Cherimie Crane, Contributors|May 3, 2012 6:52 am

To a man I never met for a moment I won’t soon forget

By Cherimie Crane Weatherford
I have written about silly things, mundane things, absurdly obvious and uniquely strange things. Humor with serious undertones and happiness with sad overtones have both found their way into my musings. Today I write to a man I have never met and I do so with naked sincerity and genuine respect.
During my scurrying about on a typical can’t-catch-up-Friday, I was reminded of what it is to be an American. My deep Southern roots have always been a source of pride as I often defend my simple ways, southern drawl and resilient demeanor with a shield of regional distinction. Suddenly in the midst of running errands and running in circles, one man silenced the jumbled thoughts promoting an unfamiliar calm.
Making my third trip of the morning across Beaufort’s McTeer bridge, I saw a gentleman sitting proudly, holding firmly the American flag. He wasn’t saying anything, wasn’t asking for, or paying any mind to, the attention being cast upon him by passers-by. His head faced stoically towards Parris Island as the flag whipped in the wind. The sun was gleaming through the red, white and blue like a halo of pride.
I was completely taken by the calmness, the contentment and the resounding silence exuding from this one man, on this one day, with just one flag. My reaction surprised even me. I didn’t question his motives or his mentality, instead I questioned my own. Driving in my foreign car, wearing my foreign heels there was an unmistakable shame. When was the last time I felt a sense of patriotism? Unity? Gratitude?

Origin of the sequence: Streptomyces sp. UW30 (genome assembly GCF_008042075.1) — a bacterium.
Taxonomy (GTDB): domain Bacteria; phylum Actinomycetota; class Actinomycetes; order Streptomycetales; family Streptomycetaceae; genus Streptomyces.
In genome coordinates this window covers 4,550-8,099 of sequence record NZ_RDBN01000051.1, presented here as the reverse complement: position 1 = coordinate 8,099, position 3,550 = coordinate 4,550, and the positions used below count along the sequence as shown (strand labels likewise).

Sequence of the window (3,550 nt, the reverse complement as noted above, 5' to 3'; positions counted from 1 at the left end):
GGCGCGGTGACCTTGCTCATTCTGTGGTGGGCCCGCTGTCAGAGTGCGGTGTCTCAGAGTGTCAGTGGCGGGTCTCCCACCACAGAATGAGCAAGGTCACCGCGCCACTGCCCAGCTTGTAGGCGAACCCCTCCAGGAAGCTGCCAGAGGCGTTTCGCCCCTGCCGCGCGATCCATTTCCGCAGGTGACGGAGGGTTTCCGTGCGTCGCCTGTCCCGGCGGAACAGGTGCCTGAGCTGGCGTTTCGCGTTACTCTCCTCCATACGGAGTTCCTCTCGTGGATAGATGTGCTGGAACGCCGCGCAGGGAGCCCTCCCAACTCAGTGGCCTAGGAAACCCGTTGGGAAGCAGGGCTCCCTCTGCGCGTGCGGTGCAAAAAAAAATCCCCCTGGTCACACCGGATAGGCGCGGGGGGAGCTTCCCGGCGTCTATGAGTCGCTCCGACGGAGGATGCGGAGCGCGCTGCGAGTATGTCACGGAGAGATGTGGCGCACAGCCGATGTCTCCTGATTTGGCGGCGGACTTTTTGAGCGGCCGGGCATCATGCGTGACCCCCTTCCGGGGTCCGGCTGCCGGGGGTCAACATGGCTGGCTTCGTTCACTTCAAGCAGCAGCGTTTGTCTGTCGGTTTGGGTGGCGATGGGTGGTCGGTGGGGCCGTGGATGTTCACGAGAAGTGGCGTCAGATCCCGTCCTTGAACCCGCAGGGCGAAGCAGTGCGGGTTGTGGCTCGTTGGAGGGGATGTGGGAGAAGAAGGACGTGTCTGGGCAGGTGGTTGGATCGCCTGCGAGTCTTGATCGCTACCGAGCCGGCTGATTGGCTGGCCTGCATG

So enamored by this example of peace, I pulled to the side of the road. For just a few moments I closed my eyes and I remembered the photo of my grandfather in his dress blues, the funeral of my great grandfather and the unforgettable echo of the 21 Gun Salute. I thought of my cousin and how his life is on the line each and every day. The faces of the many young Marines, their wives, their children whom I have grown to love rushed through my mind like a family film. What about this one man sitting quietly would cause such a stir in an otherwise uneventful day?
Maybe it was the purity of action, the unexpected display or the fascination with the motivation behind such a choice. His choice, his action and his peaceful presentation had more impact on me than any other flag display I can recently recall. For this one time I noticed the flag, the colors, and the unmistakable symbol of bravery, freedom and sacrifice. As the flag whipped in the wind, I was reminded of what it is to be free, to be alive, and to be proud of a complete stranger.
I still have no idea who the gentleman was, his motivation or his station in life, but I would like to say thank you. Thank you for quietly and peacefully connecting me again to my country, my family and the heroes I brush by daily.

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1 Comment

  • Thank you for writing this Cherimie. I wanted to go back and say thank you to him (for just being there I guess)…..and now I’m sad I didn’t.